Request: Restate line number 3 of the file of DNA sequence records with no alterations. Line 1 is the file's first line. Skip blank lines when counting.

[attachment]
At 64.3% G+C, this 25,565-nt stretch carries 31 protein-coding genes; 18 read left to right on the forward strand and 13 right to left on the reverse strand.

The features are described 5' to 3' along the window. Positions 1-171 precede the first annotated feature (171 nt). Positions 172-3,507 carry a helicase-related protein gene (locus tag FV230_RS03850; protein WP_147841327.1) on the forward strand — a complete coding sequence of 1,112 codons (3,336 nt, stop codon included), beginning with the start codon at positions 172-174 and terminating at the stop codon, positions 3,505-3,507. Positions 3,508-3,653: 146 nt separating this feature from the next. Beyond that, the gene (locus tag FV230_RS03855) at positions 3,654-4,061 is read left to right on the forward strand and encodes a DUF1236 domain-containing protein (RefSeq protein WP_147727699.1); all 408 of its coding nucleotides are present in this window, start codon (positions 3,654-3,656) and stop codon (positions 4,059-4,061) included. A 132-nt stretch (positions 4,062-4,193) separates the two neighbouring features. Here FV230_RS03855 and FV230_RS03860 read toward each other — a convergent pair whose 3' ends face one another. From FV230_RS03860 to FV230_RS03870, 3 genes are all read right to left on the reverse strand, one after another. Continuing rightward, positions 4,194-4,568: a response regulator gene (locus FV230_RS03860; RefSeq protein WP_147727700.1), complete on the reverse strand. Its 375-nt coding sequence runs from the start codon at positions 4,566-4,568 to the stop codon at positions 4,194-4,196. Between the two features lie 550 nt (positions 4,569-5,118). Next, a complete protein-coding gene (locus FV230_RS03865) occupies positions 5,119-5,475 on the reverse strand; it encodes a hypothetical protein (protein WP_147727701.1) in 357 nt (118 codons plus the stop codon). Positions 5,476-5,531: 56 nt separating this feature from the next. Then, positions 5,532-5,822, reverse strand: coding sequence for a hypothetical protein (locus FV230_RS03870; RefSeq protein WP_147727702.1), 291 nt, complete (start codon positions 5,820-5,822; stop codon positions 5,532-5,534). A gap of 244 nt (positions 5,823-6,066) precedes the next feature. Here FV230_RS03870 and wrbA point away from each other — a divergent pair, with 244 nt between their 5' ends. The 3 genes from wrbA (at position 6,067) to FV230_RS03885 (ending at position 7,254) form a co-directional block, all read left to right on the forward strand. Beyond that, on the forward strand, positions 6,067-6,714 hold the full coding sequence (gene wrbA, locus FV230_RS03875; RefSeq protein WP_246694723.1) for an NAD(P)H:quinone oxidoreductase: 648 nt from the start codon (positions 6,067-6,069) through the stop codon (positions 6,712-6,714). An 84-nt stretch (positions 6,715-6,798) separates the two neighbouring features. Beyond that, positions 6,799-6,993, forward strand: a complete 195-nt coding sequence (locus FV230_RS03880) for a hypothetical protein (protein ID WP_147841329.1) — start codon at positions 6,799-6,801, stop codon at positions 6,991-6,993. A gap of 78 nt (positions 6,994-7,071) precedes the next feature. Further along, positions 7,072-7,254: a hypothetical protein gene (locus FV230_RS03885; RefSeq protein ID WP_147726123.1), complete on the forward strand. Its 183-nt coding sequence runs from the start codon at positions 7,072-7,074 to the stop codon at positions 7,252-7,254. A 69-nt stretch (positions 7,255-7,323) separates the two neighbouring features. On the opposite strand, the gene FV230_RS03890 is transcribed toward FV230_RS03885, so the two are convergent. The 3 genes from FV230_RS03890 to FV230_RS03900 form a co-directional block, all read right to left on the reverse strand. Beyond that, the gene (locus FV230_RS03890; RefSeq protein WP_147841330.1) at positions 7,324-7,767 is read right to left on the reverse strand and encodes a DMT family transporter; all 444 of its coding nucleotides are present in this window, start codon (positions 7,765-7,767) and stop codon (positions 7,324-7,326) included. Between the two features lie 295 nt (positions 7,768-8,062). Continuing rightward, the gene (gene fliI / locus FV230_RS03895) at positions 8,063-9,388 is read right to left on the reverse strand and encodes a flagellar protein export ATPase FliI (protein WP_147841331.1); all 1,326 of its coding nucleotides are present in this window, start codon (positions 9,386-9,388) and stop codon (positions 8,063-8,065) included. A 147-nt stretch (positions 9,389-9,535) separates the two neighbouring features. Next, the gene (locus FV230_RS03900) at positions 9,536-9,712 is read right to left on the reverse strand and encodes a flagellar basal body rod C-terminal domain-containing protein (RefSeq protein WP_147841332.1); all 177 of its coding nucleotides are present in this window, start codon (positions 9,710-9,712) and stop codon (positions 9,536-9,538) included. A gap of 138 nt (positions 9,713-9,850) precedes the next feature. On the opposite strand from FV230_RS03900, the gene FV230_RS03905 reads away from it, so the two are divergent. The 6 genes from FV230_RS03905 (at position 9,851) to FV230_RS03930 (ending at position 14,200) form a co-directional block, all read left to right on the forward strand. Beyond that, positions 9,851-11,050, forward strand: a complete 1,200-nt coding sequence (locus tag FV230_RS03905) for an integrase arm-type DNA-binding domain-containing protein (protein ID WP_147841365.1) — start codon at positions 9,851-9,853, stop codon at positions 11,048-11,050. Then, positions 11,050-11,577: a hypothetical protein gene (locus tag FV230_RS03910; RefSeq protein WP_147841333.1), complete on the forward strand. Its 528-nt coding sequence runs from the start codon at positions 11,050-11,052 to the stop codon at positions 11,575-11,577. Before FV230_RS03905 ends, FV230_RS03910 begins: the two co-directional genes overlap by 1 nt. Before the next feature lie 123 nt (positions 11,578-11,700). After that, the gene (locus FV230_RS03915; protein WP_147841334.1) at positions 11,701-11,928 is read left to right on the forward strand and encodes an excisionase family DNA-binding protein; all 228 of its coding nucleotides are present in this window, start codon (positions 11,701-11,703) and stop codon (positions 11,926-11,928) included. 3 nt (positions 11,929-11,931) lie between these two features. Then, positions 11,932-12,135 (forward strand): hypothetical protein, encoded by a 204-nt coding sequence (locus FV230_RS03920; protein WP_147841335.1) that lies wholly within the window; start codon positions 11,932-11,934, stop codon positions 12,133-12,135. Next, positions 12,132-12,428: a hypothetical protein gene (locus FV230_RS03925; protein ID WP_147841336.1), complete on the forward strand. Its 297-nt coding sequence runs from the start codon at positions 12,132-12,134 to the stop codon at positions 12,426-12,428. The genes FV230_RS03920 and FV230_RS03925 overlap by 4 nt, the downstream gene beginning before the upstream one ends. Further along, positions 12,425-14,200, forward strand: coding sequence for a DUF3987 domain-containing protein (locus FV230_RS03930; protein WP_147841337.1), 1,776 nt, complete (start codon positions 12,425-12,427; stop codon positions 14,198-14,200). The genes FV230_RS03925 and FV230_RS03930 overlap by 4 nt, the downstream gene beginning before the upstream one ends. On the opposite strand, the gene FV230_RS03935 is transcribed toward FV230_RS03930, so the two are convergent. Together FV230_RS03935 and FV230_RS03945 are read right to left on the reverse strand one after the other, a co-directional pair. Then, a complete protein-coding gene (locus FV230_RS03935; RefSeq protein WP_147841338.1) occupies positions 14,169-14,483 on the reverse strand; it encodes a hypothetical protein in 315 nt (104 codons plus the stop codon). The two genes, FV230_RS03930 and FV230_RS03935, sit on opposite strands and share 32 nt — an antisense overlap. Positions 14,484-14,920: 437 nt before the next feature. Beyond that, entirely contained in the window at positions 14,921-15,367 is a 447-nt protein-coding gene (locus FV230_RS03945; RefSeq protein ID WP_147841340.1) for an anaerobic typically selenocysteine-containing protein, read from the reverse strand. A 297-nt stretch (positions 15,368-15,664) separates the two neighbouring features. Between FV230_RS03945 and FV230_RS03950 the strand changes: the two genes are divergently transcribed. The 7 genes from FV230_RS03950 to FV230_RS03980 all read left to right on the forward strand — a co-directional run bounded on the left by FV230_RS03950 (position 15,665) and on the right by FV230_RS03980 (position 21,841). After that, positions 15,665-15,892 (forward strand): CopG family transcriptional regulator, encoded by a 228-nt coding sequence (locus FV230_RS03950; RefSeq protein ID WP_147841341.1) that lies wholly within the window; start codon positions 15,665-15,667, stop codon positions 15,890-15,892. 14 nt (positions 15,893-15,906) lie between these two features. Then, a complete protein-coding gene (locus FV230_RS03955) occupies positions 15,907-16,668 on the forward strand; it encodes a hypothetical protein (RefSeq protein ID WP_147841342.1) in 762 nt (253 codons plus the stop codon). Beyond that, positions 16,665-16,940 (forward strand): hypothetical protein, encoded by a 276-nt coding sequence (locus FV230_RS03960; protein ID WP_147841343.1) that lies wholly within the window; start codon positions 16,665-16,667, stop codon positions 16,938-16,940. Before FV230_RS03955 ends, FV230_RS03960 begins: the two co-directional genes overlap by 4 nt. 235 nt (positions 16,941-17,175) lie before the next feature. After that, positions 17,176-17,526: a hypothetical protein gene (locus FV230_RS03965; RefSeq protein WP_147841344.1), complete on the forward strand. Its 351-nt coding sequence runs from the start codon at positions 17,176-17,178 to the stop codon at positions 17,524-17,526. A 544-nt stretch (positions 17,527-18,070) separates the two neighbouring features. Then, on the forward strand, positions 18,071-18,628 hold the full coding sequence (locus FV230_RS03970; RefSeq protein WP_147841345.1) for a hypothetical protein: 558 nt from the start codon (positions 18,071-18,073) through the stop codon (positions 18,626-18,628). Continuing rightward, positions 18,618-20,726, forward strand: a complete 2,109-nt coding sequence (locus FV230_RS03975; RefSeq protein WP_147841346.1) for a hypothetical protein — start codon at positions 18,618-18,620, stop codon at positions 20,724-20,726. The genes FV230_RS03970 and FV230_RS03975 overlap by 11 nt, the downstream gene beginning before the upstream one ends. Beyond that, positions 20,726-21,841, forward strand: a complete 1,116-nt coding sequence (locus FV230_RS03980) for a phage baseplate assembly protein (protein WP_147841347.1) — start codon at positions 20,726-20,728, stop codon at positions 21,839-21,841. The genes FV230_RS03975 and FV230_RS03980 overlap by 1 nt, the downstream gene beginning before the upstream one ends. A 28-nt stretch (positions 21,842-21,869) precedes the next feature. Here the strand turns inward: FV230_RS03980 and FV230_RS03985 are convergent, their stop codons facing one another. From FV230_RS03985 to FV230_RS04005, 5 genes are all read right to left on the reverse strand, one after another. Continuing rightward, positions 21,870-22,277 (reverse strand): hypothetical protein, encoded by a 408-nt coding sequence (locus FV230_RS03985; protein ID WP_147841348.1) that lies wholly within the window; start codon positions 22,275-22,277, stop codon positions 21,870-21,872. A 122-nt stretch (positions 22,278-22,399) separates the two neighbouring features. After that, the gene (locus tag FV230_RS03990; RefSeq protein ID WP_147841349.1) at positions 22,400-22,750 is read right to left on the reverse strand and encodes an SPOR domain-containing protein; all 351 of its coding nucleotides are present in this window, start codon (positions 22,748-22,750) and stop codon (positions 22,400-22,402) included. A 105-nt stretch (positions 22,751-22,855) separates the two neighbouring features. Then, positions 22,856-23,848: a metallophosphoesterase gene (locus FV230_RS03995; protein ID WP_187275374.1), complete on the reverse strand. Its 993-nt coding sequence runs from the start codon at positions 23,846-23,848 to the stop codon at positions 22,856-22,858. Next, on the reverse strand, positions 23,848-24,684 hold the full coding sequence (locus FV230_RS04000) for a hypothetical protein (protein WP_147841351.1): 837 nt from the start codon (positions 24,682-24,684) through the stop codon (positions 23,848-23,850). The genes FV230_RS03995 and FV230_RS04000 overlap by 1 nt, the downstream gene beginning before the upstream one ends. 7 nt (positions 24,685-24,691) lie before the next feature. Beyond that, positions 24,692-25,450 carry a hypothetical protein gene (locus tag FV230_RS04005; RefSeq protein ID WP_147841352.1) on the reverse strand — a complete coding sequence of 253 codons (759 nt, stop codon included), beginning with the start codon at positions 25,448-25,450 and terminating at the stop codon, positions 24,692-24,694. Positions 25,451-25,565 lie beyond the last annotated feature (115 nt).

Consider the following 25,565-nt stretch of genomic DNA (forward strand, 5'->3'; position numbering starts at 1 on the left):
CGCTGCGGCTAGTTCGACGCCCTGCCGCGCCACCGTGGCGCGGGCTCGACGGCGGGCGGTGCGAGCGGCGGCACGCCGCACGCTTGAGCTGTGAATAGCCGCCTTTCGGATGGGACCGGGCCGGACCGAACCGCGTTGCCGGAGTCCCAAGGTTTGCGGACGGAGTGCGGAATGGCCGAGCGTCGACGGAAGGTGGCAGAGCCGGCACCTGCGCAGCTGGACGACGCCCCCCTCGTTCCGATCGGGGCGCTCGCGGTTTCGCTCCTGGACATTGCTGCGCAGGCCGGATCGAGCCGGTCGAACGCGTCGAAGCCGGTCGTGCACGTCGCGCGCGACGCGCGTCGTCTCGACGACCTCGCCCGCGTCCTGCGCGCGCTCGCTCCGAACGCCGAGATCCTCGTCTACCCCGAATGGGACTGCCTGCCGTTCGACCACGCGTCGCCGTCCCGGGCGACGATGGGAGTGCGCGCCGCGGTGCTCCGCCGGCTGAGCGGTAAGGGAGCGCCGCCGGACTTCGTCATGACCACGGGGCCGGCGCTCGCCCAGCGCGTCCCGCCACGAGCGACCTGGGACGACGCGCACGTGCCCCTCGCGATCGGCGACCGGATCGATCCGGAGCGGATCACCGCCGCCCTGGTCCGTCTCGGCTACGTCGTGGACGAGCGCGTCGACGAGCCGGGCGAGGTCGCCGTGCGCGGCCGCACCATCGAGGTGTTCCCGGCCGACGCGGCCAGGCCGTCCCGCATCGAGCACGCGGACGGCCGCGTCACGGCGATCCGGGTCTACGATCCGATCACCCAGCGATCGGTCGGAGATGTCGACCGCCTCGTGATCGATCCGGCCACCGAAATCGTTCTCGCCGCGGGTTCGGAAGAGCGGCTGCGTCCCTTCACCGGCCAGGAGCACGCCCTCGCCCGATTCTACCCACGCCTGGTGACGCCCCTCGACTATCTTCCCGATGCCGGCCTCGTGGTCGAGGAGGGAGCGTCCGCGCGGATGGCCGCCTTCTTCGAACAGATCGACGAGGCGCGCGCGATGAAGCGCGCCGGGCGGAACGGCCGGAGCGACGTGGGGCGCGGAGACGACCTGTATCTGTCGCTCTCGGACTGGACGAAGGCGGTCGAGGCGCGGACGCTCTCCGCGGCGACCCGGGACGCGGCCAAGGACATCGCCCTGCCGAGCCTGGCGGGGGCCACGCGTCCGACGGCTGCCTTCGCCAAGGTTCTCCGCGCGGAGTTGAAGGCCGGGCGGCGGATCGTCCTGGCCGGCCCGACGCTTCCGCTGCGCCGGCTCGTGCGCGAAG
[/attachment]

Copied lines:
Consider the following 25,565-nt stretch of genomic DNA (forward strand, 5'->3'; position numbering starts at 1 on the left):